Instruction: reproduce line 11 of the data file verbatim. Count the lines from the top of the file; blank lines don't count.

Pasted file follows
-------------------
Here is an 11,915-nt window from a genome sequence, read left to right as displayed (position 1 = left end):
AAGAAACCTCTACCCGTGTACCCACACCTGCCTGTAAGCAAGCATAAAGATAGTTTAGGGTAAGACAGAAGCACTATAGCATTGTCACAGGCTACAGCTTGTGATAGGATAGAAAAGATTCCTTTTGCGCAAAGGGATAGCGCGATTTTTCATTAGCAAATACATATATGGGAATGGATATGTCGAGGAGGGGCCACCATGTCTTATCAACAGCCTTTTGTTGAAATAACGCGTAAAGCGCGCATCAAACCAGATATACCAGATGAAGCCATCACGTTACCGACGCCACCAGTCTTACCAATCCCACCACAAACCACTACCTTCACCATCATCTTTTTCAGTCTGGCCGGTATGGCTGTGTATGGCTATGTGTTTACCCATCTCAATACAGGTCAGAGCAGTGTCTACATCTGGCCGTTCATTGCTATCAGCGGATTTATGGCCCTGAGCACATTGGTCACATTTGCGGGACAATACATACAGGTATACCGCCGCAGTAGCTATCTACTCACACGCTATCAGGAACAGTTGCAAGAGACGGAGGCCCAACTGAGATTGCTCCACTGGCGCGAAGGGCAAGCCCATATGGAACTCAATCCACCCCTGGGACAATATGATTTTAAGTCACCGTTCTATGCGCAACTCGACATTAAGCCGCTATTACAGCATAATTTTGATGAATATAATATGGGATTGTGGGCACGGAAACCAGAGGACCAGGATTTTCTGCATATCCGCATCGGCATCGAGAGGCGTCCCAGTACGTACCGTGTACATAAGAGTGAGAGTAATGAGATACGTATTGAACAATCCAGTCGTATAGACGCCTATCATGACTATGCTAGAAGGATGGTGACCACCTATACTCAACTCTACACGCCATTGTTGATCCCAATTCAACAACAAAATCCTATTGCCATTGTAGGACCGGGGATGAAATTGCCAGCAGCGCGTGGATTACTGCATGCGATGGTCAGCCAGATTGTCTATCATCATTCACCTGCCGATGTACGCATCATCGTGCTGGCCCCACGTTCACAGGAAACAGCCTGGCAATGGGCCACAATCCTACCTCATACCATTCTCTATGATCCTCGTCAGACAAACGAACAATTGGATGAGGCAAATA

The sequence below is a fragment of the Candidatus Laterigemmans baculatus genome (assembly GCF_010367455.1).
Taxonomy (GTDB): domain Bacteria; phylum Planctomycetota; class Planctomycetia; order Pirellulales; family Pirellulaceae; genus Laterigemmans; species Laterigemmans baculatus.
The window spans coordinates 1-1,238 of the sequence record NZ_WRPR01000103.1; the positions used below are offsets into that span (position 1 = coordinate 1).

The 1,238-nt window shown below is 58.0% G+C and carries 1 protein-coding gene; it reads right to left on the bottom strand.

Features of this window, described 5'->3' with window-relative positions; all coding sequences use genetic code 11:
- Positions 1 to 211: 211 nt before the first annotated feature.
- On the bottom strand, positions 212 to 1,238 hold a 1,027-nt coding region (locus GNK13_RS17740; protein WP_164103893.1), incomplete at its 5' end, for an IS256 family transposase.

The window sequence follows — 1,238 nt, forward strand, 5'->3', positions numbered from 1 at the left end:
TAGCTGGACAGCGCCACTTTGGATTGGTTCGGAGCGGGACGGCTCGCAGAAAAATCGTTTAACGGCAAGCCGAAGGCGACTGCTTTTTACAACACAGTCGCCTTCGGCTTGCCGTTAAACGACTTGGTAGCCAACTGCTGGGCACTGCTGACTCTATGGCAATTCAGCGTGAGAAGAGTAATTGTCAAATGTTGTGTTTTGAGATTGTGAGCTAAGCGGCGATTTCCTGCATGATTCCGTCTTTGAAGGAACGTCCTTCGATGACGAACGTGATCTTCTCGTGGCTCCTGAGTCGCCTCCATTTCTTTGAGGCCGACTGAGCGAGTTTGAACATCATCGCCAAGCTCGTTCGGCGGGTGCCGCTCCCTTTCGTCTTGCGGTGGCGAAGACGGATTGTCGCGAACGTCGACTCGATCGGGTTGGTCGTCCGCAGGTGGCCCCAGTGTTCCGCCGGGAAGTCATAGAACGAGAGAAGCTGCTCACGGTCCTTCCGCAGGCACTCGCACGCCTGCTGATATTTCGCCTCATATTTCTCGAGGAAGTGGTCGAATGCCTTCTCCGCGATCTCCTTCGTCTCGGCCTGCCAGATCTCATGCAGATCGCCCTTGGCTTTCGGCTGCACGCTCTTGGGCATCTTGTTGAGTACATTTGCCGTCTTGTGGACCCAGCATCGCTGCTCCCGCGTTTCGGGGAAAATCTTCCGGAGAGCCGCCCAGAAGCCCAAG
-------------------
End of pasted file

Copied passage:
TAGCTGGACAGCGCCACTTTGGATTGGTTCGGAGCGGGACGGCTCGCAGAAAAATCGTTTAACGGCAAGCCGAAGGCGACTGCTTTTTACAACACAGTCGCCTTCGGCTTGCCGTTAAACGACTTGGTAGCCAACTGCTGGGCACTGCTGACTCTATGGCAATTCAGCGTGAGAAGAGTAATTGTCAAATGTTGTGTTTTGAGATTGTGAGCTAAGCGGCGATTTCCTGCATGATTCCGTCTTTGAAGGAACGTCCTTCGATGACGAACGTGATCTTCTCGTGGCTCCTGAGTCGCCTCCATTTCTTTGAGGCCGACTGAGCGAGTTTGAACATCATCGCCAAGCTCGTTCGGCGGGTGCCGCTCCCTTTCGTCTTGCGGTGGCGAAGACGGATTGTCGCGAACGTCGACTCGATCGGGTTGGTCGTCCGCAGGTGGCCCCAGTGTTCCGCCGGGAAGTCATAGAACGAGAGAAGCTGCTCACGGTCCTTCCGCAGGCACTCGCACGCCTGCTGATATTTCGCCTCATATTTCTCGAGGAAGTGGTCGAATGCCTTCTCCGCGATCTCCTTCGTCTCGGCCTGCCAGATCTCATGCAGATCGCCCTTGGCTTTCGGCTGCACGCTCTTGGGCATCTTGTTGAGTACATTTGCCGTCTTGTGGACCCAGCATCGCTGCTCCCGCGTTTCGGGGAAAATCTTCCGGAGAGCCGCCCAGAAGCCCAAG